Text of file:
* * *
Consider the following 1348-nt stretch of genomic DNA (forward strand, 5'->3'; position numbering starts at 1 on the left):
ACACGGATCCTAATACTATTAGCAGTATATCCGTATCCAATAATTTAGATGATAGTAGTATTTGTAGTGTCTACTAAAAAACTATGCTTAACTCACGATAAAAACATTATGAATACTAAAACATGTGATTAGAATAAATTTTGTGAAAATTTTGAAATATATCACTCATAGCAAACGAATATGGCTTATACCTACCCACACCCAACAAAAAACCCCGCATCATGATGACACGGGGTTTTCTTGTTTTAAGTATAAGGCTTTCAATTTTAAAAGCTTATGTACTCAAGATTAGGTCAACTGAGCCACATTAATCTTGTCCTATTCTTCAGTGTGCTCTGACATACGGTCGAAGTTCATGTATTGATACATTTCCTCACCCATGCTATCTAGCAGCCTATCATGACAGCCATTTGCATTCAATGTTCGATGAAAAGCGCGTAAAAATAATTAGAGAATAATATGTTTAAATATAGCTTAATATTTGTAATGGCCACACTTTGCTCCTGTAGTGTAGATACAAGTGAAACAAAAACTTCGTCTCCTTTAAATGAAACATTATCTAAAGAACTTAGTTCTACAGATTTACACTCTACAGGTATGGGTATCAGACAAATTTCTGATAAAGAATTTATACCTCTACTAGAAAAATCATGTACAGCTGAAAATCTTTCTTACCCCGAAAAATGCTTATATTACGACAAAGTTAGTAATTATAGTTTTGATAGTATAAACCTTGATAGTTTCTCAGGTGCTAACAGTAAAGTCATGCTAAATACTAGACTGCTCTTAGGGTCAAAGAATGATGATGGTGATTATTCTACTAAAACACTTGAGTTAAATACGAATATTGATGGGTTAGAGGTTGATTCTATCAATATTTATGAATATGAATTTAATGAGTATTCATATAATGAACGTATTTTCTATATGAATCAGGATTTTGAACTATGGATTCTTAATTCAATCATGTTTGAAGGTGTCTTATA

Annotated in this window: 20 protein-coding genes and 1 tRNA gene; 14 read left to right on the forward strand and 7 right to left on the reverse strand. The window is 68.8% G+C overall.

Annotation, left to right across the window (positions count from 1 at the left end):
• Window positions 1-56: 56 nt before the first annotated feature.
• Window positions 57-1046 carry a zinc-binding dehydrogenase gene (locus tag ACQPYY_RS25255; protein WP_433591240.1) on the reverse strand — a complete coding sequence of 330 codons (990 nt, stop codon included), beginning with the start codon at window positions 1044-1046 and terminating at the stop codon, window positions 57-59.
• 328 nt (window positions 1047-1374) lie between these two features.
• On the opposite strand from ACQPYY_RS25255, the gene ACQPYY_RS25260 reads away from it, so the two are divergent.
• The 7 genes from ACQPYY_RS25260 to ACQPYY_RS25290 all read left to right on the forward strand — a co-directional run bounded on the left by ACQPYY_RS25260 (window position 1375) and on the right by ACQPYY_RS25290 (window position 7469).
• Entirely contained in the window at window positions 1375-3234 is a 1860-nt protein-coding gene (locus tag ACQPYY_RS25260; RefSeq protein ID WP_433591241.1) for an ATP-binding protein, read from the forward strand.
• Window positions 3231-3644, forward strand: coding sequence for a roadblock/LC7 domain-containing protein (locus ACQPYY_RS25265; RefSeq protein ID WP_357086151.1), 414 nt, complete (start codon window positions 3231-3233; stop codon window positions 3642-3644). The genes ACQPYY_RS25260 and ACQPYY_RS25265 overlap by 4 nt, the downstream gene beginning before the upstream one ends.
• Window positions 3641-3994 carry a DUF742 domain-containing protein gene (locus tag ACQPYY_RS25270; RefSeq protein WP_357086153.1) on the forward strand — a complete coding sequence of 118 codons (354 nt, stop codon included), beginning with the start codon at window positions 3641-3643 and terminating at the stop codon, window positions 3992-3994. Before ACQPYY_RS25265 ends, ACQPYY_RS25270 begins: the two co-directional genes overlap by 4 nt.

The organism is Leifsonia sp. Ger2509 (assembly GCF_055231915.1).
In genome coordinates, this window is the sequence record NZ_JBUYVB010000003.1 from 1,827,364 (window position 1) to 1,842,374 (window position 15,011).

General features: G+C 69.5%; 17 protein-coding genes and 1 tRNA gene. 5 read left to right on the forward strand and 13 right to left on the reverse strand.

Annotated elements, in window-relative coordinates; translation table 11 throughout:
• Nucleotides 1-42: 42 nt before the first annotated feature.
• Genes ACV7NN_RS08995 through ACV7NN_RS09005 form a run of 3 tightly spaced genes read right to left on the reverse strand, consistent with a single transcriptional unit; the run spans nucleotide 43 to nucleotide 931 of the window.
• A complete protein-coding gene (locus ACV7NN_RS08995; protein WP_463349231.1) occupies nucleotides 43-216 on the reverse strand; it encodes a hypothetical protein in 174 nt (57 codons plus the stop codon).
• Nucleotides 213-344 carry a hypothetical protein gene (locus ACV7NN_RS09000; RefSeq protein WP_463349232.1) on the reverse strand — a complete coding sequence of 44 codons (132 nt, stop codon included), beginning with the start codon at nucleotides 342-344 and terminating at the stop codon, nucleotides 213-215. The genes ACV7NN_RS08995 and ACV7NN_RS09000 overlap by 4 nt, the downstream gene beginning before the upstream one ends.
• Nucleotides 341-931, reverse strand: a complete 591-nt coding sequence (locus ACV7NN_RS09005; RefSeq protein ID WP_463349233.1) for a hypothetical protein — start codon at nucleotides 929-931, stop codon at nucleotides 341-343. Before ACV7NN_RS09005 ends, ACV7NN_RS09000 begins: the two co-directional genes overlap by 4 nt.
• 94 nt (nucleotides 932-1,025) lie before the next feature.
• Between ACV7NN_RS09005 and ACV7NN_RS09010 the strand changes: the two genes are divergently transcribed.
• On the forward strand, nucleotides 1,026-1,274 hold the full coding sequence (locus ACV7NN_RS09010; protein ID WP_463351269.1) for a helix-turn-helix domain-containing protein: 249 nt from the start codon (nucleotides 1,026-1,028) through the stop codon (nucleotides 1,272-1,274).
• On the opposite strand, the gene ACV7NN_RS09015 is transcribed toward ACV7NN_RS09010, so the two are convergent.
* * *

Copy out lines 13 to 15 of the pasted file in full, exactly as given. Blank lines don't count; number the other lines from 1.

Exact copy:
The organism is Leifsonia sp. Ger2509 (assembly GCF_055231915.1).
In genome coordinates, this window is the sequence record NZ_JBUYVB010000003.1 from 1,827,364 (window position 1) to 1,842,374 (window position 15,011).

General features: G+C 69.5%; 17 protein-coding genes and 1 tRNA gene. 5 read left to right on the forward strand and 13 right to left on the reverse strand.